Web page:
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Source: SKT Investor Presentation

The Latest Scorecard

Tanger was one of the last mall REITs to report first quarter earnings. I already was guessing the outlet REIT would perform well, given the results from its closest peers:

  • Kimco (KIM) grew same-property net operating income (NOI) 3.7% over the same period in 2018.
  • Taubman (TCO) saw same-store (SS) NOI grow 2.3% year over year, with growth from both the U.S. and Asia.
  • Simon's (SPG) SS NOI growth rose 1.6% year over year.

Certainly, Tanger's key performance metrics reflect the improved overall quality of the portfolio after the above-referenced asset sales. Its Q1-19 tenant sales (per square foot) are higher compared with 2018, as shown below. And year-round occupancy was 110 basis points (BPS) higher for the portfolio after the four-pack was sold.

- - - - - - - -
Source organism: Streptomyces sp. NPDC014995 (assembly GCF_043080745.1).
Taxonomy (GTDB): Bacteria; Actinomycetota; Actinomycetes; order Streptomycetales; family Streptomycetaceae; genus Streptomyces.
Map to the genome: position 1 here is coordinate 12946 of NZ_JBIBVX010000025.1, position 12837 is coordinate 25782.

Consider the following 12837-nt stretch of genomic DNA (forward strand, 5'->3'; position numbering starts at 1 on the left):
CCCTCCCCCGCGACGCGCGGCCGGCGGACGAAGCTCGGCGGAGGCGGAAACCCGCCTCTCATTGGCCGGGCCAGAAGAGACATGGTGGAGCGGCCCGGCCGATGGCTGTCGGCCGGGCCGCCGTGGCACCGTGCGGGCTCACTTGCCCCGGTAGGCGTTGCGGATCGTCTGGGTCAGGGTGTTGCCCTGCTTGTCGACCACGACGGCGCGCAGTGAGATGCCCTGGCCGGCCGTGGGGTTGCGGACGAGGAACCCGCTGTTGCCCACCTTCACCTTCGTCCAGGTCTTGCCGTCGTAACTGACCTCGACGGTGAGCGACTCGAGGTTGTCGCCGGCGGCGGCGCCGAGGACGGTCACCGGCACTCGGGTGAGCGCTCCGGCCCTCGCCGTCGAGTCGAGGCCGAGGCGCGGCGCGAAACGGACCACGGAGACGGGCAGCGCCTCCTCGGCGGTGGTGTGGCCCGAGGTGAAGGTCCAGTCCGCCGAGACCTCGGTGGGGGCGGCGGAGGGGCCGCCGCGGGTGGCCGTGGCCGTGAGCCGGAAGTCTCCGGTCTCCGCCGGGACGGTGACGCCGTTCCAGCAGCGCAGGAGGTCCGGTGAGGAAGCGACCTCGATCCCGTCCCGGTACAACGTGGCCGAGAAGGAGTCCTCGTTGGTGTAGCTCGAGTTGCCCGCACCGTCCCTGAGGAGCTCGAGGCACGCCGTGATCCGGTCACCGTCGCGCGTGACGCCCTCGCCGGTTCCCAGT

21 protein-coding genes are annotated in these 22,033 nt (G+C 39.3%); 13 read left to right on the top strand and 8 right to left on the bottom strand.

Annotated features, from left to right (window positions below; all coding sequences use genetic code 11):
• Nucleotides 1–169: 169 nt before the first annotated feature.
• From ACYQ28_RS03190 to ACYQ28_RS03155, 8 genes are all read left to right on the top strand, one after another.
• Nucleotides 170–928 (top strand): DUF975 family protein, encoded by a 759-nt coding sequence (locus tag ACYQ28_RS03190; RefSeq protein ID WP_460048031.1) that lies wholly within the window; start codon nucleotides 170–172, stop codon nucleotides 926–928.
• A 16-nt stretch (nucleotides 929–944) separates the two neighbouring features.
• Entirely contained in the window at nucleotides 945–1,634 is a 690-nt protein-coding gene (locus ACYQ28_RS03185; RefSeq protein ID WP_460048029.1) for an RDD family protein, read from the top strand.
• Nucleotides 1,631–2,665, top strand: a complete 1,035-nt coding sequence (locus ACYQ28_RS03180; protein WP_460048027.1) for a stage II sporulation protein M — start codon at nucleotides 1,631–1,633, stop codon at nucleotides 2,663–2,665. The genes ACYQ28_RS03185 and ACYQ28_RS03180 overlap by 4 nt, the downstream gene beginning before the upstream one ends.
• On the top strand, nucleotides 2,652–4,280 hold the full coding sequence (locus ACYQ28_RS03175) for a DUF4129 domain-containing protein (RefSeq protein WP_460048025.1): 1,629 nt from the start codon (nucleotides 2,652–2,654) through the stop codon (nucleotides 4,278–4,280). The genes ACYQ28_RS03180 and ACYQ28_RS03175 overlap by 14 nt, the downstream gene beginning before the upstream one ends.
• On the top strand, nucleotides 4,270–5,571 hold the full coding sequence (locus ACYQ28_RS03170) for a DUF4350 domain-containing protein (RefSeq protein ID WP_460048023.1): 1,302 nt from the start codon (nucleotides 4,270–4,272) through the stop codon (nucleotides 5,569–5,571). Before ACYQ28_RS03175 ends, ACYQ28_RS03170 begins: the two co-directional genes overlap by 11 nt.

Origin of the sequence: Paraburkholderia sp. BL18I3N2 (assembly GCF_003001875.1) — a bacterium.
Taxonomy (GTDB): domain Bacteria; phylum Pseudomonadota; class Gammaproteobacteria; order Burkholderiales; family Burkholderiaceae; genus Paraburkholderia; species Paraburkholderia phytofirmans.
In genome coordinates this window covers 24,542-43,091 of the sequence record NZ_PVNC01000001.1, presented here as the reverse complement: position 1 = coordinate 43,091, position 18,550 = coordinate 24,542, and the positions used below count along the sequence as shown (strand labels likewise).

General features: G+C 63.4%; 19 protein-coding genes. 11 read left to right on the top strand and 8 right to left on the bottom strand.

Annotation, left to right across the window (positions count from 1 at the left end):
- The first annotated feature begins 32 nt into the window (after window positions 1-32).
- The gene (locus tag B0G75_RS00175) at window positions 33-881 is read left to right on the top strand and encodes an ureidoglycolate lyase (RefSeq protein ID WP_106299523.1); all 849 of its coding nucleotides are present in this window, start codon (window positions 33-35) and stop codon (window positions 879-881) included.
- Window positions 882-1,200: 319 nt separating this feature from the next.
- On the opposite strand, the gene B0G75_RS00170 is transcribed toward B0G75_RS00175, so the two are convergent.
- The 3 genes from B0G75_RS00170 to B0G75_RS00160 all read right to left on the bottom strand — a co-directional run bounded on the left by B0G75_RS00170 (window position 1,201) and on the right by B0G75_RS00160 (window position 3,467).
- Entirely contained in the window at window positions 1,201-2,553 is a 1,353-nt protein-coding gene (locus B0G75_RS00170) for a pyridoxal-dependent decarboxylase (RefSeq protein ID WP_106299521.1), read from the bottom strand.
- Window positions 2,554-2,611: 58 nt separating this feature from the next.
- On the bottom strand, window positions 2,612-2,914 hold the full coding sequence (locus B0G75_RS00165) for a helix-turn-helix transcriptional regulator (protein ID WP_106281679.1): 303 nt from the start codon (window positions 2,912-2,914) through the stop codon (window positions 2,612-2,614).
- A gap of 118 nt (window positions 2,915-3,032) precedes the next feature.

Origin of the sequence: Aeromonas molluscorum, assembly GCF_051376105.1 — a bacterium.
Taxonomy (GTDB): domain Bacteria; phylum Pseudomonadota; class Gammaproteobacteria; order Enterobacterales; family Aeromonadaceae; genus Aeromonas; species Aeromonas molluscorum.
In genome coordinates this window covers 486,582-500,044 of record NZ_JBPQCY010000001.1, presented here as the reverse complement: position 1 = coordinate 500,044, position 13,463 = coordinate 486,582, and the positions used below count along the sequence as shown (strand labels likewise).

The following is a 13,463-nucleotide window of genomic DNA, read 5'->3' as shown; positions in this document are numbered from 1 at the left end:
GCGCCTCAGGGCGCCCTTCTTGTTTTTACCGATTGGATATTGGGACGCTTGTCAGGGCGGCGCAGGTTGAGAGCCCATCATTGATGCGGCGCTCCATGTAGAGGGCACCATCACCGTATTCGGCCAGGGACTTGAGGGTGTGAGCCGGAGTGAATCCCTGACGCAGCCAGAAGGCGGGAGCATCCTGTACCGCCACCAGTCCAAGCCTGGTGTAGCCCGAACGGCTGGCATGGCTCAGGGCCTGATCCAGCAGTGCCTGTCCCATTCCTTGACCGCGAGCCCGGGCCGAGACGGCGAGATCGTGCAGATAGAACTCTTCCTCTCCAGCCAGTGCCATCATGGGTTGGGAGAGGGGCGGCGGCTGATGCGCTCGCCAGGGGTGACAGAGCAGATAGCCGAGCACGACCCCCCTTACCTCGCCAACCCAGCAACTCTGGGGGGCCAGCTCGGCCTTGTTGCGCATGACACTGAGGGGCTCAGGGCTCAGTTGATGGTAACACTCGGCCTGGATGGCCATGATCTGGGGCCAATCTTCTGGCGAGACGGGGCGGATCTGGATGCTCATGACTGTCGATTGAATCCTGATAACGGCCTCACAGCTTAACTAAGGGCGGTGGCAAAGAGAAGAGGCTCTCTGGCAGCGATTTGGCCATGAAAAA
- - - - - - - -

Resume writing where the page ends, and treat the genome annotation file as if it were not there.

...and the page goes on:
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Source: SKT Investor Presentation

Also, the company's rent spreads were substantially higher for leases that commenced during 2018. Cash spreads were 950 BPS higher than the new portfolio (less the four-pack) and 930 BPS higher on a straight-line basis.

As I explained back in early April, "Tanger's same-center NOI growth has been positive since well before the Great Recession, which caused 2018's 1.3% decline to shock the markets."

As such, I wasn't surprised to see Tanger's same-center NOI down just 50 BPS in Q1-19. The company had already telegraphed store closings that included 82,000 square feet in Q1-19 and 86,000 square feet in April.

Management said it "continues to expect same-center NOI to be down to 2% and 2.75% from 2018, reflecting the impact of prior year's store closures along with projected 2019 store closures of up to 200,000 square feet of the consolidated portfolio, some of which are unknown at this time."